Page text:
But now the player restores the previously saved game. The saved game state has the ‘old’ value for identifying the sound channel of 123. While restoring leaves the sound playing, any later attempts by the game to change the sound channel all fail - because the game is passing 123 as the number for the channel, while the Glk layer knows that the only sound channel its got has an identifying value of 245.

Just to make things even more difficult, some Glk layers might always return the same sequence of numbers for created channels (e.g. 1,2,3 …) while some might not.

To solve this, you’ve got to have a way to get the value of the sound channel right after restore. There is a mechanism to do this: see “IdentifyGlkObject” in Glulx Entry Points. Unfortunately it’s not particularly well documented or easy to use, as you end up switching between I6 and I7. Emily’s “Simple Graphical Window” extension uses this for the purpose of finding the number to refer to the extra graphics window it creates - have a look at Section 2 of it, particularly “A glulx zeroing-reference rule” and “A glulx resetting-windows rule”. (You would need to make the later “A glulx object-updating rule”.)

Thanks heaps David.

I think I’ve worked out all the code for this. My question is - once my slots into HandleGlkEvent and IdentifyGlkObject are in place, ala the Simple Graphical Window extension (I’ve changed it to apply to my third audio channel) do they run automatically after both a restore and a restart? Or do I have to somehow tell them to in each case?


EDIT: OK, pretty clearly I have to do more stuff, as my basic additions actually make the sound work less well than it did. But I can tell I’m moving in the right direction.

Here’s all the stuff I’ve got. The rock for the third audio channel, the command that creates it. The bits that I figured would retrieve the reference number if it changed:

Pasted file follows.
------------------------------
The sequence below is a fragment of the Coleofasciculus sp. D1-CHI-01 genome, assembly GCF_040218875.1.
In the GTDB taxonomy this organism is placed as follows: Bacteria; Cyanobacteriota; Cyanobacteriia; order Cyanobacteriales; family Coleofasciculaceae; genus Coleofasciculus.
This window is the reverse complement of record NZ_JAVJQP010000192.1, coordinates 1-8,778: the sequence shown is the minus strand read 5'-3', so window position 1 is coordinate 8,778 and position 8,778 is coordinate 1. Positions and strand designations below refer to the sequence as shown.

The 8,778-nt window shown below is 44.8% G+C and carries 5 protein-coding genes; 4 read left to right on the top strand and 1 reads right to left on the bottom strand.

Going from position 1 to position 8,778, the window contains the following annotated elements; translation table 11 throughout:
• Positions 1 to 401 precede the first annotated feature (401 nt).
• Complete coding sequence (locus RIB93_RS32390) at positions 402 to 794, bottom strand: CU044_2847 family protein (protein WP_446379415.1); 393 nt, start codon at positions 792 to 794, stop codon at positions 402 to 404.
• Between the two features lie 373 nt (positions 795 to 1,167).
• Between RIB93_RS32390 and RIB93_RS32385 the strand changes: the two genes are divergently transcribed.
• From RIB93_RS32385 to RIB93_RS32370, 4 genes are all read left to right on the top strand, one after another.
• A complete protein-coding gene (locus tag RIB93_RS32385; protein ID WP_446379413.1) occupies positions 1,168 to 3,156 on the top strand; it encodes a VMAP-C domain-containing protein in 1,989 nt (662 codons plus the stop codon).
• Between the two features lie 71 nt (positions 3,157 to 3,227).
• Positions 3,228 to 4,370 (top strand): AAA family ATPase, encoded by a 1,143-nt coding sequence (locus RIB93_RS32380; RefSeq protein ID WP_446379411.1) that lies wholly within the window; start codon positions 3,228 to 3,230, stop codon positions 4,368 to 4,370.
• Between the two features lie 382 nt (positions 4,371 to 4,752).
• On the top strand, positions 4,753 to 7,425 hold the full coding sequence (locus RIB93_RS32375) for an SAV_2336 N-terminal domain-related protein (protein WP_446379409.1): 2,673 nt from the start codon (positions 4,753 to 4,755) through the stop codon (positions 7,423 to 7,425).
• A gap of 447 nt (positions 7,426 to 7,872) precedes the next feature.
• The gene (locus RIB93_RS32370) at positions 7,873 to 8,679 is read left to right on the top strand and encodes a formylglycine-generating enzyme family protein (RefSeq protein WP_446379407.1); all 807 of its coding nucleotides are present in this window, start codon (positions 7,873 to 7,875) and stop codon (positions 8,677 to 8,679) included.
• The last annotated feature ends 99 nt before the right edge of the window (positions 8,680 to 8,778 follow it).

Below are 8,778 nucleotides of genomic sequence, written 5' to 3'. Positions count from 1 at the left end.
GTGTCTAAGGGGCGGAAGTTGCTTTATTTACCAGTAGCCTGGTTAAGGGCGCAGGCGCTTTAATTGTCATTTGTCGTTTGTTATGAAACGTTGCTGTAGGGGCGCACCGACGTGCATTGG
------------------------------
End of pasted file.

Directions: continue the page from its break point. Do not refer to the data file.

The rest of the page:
[code]Include (-

Global gg_thirdchan = 0;

-) before “Glulx.i6t”.

Include (-

[ ThirdCreate;
if (glk_gestalt(gestalt_Sound, 0)) {
if (gg_thirdchan == 0)
gg_thirdchan = glk_schannel_create(GG_THIRDCHAN_ROCK);


To create the third channel:
(- ThirdCreate(GG_THIRDCHAN_ROCK); -)

A glulx zeroing-reference rule (this is the default removing reference to thirdchan rule):
zero thirdchan.

To zero thirdchan:
(- gg_thirdchan = 0; -)

A glulx object-updating rule (this is the default choosing thirdchan rule):
identify glulx rock.

To identify glulx rock:
(- RockSwitchingSGW(); -)

Include (-

[ RockSwitchingSGW;
switch( (+current glulx rock+) )
GG_THIRDCHAN_ROCK: gg_thirdchan = (+ current glulx rock-ref +);


After restoring a saved game (and the third channel has already been created at this point), I ‘zero thirdchan’ and ‘identify glulx rock’. I thought that would do it, but maybe I’ve got the timing wrong or the wrong code. What’s happening after I do these two things is that sound commands no longer control the existing sound channel or anything else.

However, if I ‘restart’, a new sound channel is born, playing atop the old one. This last thing didn’t happen before when I wasn’t messing with the rocks.


Yes, it’s convoluted enough that I think you’re along the right lines, but I’m not quite sure what’s going wrong. I will look into this and come up with a simple example (probably tomorrow when I have some time).

Okay, I can see at least one serious problem: the IdentifyGlkObject mechanism used by Glulx.i6t and “Glulx Entry Points” doesn’t handle sound channels in the list of things it iterates over. Urgh, what a mess. I will file a Mantis bug and work out how to work round it, but it will take me a bit longer than intended.

Thanks a lot David.

Do you think it’s worth me looking into using the foreground channel for my sound and trying to disable the code which stops the fore and background channels playing at the moment of restore?

EDIT: I tried this method and because I’m already using Glulx Status Window Control, it was very easy to enact. So I put all my sound back on the foreground channel. It doesn’t stop on a restore and I’m not seeing any problems happening when I restore a game after completely closing and reopening the interpreter. So I think it’s working. I’ll continue to test it.


Yes, that should do the trick. I assume you’ve just commented out or deleted the lines calling glk_schannel_stop() in the GGRecoverObjects() I6 function in “Glulx Status Window Control”? That is the simplest approach (given that the extension is already replacing that code) and should work fine.

I’ve also filed a bug ( about the fact that doing this is impossible without template layer hacking.

Yep, that’s what I did.


Sorry for the delays, but I’ve finally updated GEP at Github: … Points.i7x

Oh, thank you.